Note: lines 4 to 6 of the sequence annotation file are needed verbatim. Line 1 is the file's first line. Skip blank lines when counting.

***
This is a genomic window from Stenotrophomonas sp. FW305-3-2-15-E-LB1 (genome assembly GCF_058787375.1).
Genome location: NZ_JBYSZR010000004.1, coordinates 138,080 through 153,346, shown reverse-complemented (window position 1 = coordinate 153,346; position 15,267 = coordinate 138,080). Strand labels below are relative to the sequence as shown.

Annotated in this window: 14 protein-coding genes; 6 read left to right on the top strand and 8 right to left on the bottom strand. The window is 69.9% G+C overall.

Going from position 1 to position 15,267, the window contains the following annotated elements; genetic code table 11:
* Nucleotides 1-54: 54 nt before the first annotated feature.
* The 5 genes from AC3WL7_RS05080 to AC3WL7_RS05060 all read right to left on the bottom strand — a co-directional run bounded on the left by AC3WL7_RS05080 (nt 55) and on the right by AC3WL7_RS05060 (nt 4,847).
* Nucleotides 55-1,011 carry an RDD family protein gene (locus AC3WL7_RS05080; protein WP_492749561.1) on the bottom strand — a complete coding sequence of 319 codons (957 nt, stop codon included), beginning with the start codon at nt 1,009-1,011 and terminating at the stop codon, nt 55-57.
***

Going from position 1 to position 15,267, the window contains the following annotated elements; genetic code table 11:
* Nucleotides 1-54: 54 nt before the first annotated feature.
* The 5 genes from AC3WL7_RS05080 to AC3WL7_RS05060 all read right to left on the bottom strand — a co-directional run bounded on the left by AC3WL7_RS05080 (nt 55) and on the right by AC3WL7_RS05060 (nt 4,847).